"Other tensions and conflicts, especially in Africa, can be mentioned. Their impact on the populations is dramatic. To the effects of violence can be added the impoverishment and deterioration of the social fabric, plunging entire peoples into despair."

"I wish to pay very special homage this morning to Msgr. Michael Courtney, apostolic nuncio in Burundi, who was recently assassinated. As all nuncios and all diplomats he wished above all to serve the cause of peace and dialogue, I salute his courage and his concern for supporting the Burundian people in their march towards peace. ... I also wish to honor the memory of Sergio Veira de Mello, the U.N.'s special representative in Iraq, killed during the course of his mission."

"And how can we not speak of international terrorism which, in sowing fear, hatred and fanaticism, dishonors all the causes it pretends to serve? Here I simply wish to say that every civilization worthy of this name presupposes the categorical refusal of relations of violence."

"More than ever, it is urgent to return to a more effective collective security that gives the United Nations Organization the place and the role that belongs to it. ... One thing is certain: war never resolves conflicts among peoples!"


"Even if I speak here in the name of the Catholic Church, I know that the different Christian denominations and the faithful of other religions consider themselves as witnesses of a God of justice and peace.

"When one believes that every human person has received from the Creator a unique dignity, that each of us is the subject of inalienable rights and freedoms, that to serve the other person is to make humanity greater, ... one can easily understand that capital that the communities of believers represent in the building of a more peaceful and peace-loving world."

"Everywhere where peace is in doubt, there are Christians to attest in words and deeds that peace is possible. And this is, as you well know, the meaning of the Holy See's interventions in international debates."


"Communities of believers are present in all societies, ... waiting thus legitimately to be able to participate in the public dialogue. Unfortunately we can see that it is not always like this. ... Often the principle of secularity is invoked, in itself legitimate, if it is understood as the distinction between the political community and religions. But distinction does not mean ignorance! Secularity is not laicism! ... Church-State relations can and must make room for, on the contrary, a respectful dialogue, the bearer of experiences and fruitful values for the future of a nation. A healthy dialogue between the State and Churches - who are not competitors but partners - can without doubt favor the integral development of the human person and harmony in society.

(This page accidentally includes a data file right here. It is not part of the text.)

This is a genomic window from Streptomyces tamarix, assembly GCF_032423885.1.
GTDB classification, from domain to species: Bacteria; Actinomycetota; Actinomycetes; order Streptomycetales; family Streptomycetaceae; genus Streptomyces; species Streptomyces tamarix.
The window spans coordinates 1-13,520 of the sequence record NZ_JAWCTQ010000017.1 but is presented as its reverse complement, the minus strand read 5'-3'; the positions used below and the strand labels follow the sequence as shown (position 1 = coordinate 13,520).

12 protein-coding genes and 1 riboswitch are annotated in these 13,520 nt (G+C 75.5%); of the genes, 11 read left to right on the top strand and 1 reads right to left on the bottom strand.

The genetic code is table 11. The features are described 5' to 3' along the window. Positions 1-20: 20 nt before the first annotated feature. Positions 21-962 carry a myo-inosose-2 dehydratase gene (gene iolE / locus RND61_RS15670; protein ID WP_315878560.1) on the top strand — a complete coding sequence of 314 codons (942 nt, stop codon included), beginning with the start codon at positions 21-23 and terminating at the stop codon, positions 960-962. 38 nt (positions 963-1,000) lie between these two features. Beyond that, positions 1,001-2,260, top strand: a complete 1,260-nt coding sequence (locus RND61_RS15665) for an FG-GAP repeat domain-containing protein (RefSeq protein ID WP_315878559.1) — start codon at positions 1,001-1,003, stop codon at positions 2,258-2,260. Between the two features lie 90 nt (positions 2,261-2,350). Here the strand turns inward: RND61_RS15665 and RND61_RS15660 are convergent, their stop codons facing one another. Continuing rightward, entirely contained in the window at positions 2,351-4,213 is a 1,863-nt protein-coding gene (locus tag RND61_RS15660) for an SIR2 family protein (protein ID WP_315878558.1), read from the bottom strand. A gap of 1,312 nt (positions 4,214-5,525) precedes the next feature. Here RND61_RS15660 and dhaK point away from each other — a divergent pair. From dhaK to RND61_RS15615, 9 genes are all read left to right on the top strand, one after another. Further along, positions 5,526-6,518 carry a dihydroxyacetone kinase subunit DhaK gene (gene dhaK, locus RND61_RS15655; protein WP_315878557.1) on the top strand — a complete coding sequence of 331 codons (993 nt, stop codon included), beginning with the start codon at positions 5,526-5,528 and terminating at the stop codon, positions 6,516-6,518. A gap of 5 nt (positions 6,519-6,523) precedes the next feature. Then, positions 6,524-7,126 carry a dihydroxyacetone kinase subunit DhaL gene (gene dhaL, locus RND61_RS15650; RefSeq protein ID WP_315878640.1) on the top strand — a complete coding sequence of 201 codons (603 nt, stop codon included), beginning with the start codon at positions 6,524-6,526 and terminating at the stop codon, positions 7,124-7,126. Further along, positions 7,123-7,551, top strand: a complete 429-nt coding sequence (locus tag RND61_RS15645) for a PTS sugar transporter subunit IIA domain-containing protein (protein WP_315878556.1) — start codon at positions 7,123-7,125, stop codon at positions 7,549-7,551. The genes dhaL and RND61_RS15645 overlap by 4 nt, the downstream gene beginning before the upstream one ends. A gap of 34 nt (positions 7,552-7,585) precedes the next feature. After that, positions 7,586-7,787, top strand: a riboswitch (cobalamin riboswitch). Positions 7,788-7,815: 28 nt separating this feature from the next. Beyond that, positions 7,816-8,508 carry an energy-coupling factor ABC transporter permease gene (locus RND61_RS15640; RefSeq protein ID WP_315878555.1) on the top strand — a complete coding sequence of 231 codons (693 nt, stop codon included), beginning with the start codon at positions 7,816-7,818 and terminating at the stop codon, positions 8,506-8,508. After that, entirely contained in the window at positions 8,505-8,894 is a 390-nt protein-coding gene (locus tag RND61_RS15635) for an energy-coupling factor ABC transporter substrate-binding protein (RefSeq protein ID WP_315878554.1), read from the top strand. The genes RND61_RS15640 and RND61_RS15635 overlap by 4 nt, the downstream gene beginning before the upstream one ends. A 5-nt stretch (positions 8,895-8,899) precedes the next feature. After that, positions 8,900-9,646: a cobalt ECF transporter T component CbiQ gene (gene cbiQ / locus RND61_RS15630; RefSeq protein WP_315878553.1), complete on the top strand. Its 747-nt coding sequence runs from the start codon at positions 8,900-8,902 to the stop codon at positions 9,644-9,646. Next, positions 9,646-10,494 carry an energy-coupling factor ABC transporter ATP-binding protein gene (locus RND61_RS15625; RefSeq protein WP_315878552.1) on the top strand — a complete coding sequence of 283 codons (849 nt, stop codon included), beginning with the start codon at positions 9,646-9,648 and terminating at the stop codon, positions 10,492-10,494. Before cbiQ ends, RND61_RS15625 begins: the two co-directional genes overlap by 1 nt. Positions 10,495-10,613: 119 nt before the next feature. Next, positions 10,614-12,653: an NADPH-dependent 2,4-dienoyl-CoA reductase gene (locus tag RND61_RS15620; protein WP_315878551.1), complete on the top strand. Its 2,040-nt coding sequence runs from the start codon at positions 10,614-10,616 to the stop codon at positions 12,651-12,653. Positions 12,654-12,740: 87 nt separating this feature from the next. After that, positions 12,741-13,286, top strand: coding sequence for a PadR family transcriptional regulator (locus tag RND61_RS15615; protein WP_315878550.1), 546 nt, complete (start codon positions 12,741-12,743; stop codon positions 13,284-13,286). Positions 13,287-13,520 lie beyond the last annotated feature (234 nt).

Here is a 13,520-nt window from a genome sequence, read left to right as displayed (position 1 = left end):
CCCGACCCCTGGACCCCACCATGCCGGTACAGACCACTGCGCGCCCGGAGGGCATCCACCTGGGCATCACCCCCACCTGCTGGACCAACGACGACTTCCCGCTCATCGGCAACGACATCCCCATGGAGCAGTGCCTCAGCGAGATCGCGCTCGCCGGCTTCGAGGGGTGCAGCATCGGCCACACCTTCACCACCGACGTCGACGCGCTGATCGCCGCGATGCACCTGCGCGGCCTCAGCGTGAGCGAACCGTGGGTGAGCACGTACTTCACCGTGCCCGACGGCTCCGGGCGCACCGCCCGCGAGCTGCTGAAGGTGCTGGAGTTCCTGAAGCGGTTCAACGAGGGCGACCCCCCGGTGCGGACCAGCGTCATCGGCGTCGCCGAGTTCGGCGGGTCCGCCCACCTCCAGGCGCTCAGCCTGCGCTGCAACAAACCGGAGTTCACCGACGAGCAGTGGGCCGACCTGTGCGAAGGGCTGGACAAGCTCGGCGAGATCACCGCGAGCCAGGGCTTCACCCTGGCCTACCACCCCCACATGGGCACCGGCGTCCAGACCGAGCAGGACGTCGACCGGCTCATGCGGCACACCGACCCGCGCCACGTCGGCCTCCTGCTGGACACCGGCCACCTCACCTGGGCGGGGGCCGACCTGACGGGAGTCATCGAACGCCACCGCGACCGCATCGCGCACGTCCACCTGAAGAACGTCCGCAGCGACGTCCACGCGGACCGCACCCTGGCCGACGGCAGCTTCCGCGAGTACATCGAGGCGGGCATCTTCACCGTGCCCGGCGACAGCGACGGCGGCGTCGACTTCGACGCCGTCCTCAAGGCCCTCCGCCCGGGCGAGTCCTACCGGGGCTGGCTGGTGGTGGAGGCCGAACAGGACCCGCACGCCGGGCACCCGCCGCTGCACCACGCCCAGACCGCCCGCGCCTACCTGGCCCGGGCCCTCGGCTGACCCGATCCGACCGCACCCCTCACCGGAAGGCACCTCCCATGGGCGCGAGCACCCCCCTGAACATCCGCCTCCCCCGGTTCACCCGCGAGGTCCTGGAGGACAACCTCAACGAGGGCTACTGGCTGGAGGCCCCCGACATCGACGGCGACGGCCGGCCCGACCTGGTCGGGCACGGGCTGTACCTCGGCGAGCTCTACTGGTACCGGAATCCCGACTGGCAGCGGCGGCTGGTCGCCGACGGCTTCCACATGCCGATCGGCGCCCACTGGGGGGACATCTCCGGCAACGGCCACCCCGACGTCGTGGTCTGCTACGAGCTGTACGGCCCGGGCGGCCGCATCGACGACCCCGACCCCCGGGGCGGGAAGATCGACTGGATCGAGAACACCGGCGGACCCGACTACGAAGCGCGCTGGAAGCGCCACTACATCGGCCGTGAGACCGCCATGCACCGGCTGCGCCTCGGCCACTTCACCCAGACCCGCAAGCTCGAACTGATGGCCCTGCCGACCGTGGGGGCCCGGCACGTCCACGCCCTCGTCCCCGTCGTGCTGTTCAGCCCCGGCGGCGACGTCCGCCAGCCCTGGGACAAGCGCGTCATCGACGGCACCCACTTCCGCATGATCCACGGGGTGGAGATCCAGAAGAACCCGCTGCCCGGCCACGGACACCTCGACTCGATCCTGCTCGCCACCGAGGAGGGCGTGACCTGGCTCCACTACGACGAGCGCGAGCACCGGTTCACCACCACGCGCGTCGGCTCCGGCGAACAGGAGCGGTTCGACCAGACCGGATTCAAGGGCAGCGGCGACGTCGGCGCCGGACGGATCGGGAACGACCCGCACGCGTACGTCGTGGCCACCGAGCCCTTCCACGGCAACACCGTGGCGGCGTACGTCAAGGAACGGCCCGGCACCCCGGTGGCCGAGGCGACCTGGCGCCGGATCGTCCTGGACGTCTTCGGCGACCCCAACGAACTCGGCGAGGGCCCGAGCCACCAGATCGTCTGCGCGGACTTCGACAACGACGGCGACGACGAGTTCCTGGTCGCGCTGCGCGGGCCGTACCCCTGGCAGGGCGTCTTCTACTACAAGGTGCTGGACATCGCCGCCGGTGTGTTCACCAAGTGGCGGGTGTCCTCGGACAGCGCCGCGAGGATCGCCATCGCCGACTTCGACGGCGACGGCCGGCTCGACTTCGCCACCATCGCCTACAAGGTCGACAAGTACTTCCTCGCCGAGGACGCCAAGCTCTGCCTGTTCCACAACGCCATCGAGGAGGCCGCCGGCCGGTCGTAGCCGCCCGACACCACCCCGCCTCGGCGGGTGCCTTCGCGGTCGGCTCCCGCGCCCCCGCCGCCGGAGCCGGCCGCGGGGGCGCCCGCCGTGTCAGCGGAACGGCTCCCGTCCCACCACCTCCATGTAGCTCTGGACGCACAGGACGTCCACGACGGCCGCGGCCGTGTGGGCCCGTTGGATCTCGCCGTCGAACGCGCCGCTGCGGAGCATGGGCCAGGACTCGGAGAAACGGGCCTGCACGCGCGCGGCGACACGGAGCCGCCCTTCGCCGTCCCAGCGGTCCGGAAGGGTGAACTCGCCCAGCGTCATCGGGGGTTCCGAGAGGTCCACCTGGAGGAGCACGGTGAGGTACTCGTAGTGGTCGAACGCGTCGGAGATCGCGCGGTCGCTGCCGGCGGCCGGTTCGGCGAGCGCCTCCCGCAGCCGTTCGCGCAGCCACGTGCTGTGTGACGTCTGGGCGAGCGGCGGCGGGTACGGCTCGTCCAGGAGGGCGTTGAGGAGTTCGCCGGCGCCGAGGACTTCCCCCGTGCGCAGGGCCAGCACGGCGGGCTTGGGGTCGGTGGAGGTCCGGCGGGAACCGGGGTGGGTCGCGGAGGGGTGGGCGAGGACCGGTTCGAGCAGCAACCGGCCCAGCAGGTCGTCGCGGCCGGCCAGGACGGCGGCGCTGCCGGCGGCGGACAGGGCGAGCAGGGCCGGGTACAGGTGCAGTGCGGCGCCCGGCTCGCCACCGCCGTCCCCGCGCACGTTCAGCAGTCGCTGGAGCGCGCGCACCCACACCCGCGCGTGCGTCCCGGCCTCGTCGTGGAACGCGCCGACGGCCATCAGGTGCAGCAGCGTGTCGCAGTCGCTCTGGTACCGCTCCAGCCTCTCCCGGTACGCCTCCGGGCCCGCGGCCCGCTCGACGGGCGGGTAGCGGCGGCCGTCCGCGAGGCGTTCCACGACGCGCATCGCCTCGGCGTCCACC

"Difficulty in accepting religion in public spaces is demonstrated in an emblematic way by the recent debate on the Christian roots of Europe. ...Without underestimating other religious traditions, it remains that Europe was affirmed at the same time she was evangelized. And one must in all justice recall that not too long ago Christians, in promoting the freedom and rights of man, contributed to the peaceful resolution of authoritarian regimes as well as to the restoration of democracy in central and eastern Europe.


"As you know the ecumenical commitment is one of the focuses of my pontificate. In fact, I am convinced that if Christians were capable of overcoming their divisions the world would have more solidarity."

"All together we can contribute efficaciously to respect for life, to safeguarding the dignity of the human person and his inalienable rights, social justice and the preservation of the environment. ... One cannot measure enough the pacifying influence that Christians united can have in the midst of their own community as well at the heart of civil society.

"If I say this, it is not only to remind all those who claim Christ of the commanding need to resolutely pursue the path that leads to the unity that Christ wishes, but also to indicate to the leaders of society the resources that they can draw from in the Christian patrimony as well as from those who live it. ... In this domain a concrete example can be cited: educating to peace. ... In the light of reason and faith, the Church proposes a pedagogy of peace so as to prepare for better times."